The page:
Posts from — July 2008
Yes, this blog is mainly about factory automation software, but since it’s my personal blog, I get to have fun every once in a while (but I do have one rule: no politics).
I recently installed a set of Tot-loks on a cabinet to keep out my toddler who wants to be a monkey (she’s good at climbing). Here are my notes:
- They’re more expensive than the normal spring latches; the deluxe starter kit cost about $20 (that kit comes with one magnetic key and four locks).
- Sometimes they are the only solution; for example, if the door does not have enough of a gap for a spring latch and doesn’t have knobs. Plus, they are better looking, since nothing is visible outside the door, even if you could use something like this.
- They are more work to install and require more modification, since you have to drill a 9/32″ hole almost through the door for the magnetic pickup in addition to driving at least four screws (six is better, but four seems OK).Â If you remove the lock later you will have a noticeable (9/32″) hole in the door.
- I didn’t happen to have a 9/32″ drill bit for my handy Skil drill/driver, but I was successfully able to use a 1/4″ drill bit.
- The latch plate uses two screws.Â The lock part has six screw holes, but it seems to work well with just the front two.
- Like spring latches, you do need to test that you have installed it correctly.Â If possible, test first making sure you can get the door open without using the magnetic key.
- Of course, it’s often not easily to properly test and still know you can get the door open.Â However, I had one lock that refused to open while I was trying to get it all lined up.
- One way is to check the latch operation (making sure it opens strong using the key) with the door open.Â The latch also needs enough space to work, but that can be tricky to check without closing the door.Â Maybe using some strong (but not too strong) double stick tape on the latch plate before screwing would help – the tape should be strong enough that you can test operation, but weak enough you can force the door open without excessive force.
- As always, you have to make sure the latch lines up with the latch plate.
- The magnetic pickup part (you’ll probably need to use at least one extension piece) has to be close enough to the outer edge of the door to work.
- The latch needs some space to work.Â If it’s jammed against the latch plate, it will not be able to retract.Â Sometimes my opening procedure is: push the door back a bit (to give the latch some room), wiggle the key around until I hear the latch retract, open the door while holding the key in place, and then replacing the key in its normal location (don’t forget it inside the cabinet!).
- I highly recommend buying extra key and keeping it somewhere else – just in case you’re forgetful and lock your magnetic key in the cabinet.Â (I just might have some experience with this…)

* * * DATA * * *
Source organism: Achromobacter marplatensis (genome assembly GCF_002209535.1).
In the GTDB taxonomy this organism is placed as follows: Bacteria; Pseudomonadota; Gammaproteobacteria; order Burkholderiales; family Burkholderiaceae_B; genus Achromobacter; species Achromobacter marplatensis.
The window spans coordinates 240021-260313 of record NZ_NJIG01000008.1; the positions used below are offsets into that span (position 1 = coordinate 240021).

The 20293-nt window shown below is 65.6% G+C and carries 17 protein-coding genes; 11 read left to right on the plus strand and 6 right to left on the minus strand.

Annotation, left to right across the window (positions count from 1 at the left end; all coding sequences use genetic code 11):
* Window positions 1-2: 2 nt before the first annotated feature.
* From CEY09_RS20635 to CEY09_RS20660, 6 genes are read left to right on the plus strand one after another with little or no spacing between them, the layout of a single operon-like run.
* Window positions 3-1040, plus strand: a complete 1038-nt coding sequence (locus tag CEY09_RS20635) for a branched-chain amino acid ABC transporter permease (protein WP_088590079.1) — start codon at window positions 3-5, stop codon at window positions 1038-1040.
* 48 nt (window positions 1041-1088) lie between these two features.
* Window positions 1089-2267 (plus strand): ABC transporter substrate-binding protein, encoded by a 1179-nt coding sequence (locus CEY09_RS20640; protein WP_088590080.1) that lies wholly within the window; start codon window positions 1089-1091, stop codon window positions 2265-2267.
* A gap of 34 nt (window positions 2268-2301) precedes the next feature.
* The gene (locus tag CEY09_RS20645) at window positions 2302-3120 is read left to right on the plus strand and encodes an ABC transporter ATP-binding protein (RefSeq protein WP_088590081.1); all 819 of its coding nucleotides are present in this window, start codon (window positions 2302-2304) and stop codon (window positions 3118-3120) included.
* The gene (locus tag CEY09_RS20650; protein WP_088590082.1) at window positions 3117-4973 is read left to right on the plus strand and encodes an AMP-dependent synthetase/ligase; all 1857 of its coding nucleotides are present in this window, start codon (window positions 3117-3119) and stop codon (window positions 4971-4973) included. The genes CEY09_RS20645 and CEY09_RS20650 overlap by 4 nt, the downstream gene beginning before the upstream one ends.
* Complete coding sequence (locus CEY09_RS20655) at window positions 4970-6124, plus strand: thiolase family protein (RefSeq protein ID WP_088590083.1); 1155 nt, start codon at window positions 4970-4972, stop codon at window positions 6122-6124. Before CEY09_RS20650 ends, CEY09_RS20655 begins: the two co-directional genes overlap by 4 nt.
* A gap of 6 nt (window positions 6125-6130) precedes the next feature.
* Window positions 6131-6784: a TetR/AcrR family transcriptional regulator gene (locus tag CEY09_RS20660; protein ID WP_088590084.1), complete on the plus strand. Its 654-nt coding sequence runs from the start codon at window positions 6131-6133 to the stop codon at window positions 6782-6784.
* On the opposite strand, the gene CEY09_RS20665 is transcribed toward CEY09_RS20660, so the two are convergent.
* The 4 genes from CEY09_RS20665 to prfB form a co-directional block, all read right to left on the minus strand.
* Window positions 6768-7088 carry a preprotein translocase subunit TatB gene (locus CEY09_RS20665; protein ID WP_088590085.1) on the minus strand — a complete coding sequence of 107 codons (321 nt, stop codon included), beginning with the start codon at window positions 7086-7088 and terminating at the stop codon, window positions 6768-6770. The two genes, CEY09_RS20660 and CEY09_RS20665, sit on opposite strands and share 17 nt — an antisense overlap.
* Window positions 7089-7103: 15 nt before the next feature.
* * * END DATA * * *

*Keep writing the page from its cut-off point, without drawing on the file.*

- The lock can be broken with a screwdriver and a lot of force (handy in case you just locked your one key inside the cabinet, or you didn’t adjust the lock properly during installation).Â So far my experience indicates you have a 50% chance of breaking the lock (thankfully, my sample size is very small).
July 31, 2008 No Comments
I’ve added a section on my wiki describing how to make a serial cable to connect to the Panasonic FP0 or FP Sigma Programming Port. Later I hope to update it with more pictures.
July 16, 2008 6 Comments
Note 6/21/2011: since I’ve moved to http (non-secure) a long time ago, this post really isn’t useful any more.
As I’ve mentioned before, I have a couple companion sites that use a secure connection (https). But when you go to these sites, you get an error message from the browser. Basically, what is happening is this:
- A secure session needs a security certificate.
- My sites are using my hosting company’s certificate (located at webfaction.com)
- But my sites have their own domain (e.g. trac.factoryswblog.org) which does not match the certificate’s domain (e.g. web13.webfaction.com)
- So the browser displays a message, because if I were running an e-commerce site, you should be concerned (and not do any business with me until the problem is fixed).
- But I’m not running a business (and do not want to spend the extra money for a fixed IP address and my own security certificate), so you can trust me and accept the certificate. With Firefox 3, you can add a permanent exception (so the security message only appears the first time), unlike Firefox 2, IE6, and Opera, where the message appears every time you visit.
Here are some pictures of what happens (other browsers should be similar):
Press the OK button to view my site.
Internet Explorer 6
Press the Yes button to view my site.
You need to add an exception, so start by pressing the Or you can add an exception… link
which brings up the display below.Â Click on the Add Exception button.
which brings up this dialog.Â Press the Get Certificate button.
Now we’re almost done.Â Press the Confirm Security Exception button, and Firefox 3 won’t bother you any more (assuming you have left Permanently store this exception checked).
July 16, 2008 No Comments
Deelip Menezes has a 5-part series up giving a short (but very useful) hands-on tour of Siemens’ Synchronous Technology. It’s certainly not comprehensive, but it gave me a better idea of what it (ST) really is, instead of the marketing buzz.
Originally, I was quite skeptical. Basically, Synchronous Technology is adding direct editing (like SpaceClaim) to Siemens’ Mechanical CAD programs (SolidEdge, NX) but keeping some parametric-driven (“design intent”) goodness. I’m less skeptical after reading Deelip’s series – at a minimum, it does seem like a very good user interface. But I still wonder what an expert Pro/E user would think. Unfortunately I don’t have the time or knowledge to really evaluate it.
July 14, 2008 No Comments